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## Main Question or Discussion Point

I'm trying to get my head around the cobalt-60 beta decay experiment that apparently was used to show the weak decay did not conserve parity. It basically has a bunch of cobalt nuclei at low temperature in a magnetic field so that their spins are all aligned parallel to the field. The experiment was apparently looking to see whether there was "spatial asymmetry", which I take it means that more beta-electrons would be emitted in one direction relative to the field direction that another.

I get that spin, being an axial vector, won't change direction under the parity operation, r transforming to -r, and that momentum vectors will. I also get that if you saw particles emitted predominantly in one direction, you would see the mirror image as having them being emitted in the opposite direction, but the spin vector direction would be the same in both the mirror and the real world.

what I don't get is what this says about parity violation? I mean, for an eigenstate x, for even parity we have Px = +x, and for odd parity we have Px = -x. Where is the connection between seeing the difference in momentum vector direction in a mirror reflection, and having the parity eigenvalue go from +1 to -1?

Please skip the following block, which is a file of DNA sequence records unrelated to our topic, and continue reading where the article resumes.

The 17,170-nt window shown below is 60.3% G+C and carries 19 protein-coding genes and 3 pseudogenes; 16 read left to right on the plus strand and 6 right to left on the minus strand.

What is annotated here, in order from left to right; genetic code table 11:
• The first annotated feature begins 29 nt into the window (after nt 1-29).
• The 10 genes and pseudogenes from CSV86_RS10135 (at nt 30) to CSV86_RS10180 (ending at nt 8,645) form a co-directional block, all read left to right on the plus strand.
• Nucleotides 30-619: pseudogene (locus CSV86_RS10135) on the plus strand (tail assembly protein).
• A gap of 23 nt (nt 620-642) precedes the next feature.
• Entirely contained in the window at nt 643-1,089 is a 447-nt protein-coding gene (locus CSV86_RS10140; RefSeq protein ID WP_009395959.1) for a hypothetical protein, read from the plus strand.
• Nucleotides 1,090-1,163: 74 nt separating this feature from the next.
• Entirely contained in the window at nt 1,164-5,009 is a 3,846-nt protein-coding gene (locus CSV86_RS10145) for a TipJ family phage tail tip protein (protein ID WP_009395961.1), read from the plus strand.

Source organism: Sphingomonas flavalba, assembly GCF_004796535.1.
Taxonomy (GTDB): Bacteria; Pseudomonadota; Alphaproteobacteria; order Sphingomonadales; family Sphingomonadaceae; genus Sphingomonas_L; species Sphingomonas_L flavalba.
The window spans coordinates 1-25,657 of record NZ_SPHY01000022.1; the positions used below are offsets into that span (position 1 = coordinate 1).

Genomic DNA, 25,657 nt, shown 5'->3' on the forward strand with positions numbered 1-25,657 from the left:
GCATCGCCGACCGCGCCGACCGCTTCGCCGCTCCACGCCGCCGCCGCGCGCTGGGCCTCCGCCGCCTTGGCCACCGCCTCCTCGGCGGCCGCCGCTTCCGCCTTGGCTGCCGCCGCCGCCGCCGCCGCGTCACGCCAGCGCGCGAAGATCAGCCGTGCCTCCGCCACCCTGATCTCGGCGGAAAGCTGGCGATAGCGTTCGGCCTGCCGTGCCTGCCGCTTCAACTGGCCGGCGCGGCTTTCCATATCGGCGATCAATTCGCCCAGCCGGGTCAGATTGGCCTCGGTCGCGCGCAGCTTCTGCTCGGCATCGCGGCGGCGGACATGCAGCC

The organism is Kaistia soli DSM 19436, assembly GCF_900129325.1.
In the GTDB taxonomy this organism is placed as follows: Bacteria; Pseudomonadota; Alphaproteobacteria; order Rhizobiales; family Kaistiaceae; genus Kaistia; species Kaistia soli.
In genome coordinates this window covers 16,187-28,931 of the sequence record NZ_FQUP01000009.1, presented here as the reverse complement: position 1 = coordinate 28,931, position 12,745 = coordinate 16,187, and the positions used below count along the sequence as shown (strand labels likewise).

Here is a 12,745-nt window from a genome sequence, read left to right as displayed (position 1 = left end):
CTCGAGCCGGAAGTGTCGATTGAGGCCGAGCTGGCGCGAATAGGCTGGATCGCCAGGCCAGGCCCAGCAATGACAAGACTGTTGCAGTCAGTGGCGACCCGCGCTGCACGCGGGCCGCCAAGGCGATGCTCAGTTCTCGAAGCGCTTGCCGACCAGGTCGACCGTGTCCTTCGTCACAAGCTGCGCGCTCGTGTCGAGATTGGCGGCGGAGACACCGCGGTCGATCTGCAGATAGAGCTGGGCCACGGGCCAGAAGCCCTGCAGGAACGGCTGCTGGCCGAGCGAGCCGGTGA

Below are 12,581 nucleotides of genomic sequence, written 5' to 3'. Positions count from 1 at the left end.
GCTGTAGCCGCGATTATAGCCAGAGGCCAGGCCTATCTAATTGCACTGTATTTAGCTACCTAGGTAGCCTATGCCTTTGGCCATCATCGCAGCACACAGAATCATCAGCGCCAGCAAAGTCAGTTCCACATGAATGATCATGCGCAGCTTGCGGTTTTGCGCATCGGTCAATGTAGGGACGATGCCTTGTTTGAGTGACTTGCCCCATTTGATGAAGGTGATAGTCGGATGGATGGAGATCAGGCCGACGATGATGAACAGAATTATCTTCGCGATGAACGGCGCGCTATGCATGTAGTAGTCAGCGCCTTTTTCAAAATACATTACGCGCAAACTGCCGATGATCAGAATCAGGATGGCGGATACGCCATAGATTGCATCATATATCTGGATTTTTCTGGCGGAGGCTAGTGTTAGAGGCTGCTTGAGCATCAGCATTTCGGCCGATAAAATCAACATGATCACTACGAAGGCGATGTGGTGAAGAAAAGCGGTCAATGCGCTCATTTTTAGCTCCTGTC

The textbooks talk abotu the weak force being able to "distinguish right and left" and therefore this means parity is not conserved, but I just do not understand this.

I get that spin, being an axial vector, won't change direction under the parity operation, r transforming to -r, and that momentum vectors will. I also get that if you saw particles emitted predominantly in one direction, you would see the mirror image as having them being emitted in the opposite direction, but the spin vector direction would be the same in both the mirror and the real world.

what I don't get is what this says about parity violation? I mean, for an eigenstate x, for even parity we have Px = +x, and for odd parity we have Px = -x. Where is the connection between seeing the difference in momentum vector direction in a mirror reflection, and having the parity eigenvalue go from +1 to -1?

The textbooks talk abotu the weak force being able to "distinguish right and left" and therefore this means parity is not conserved, but I just do not understand this.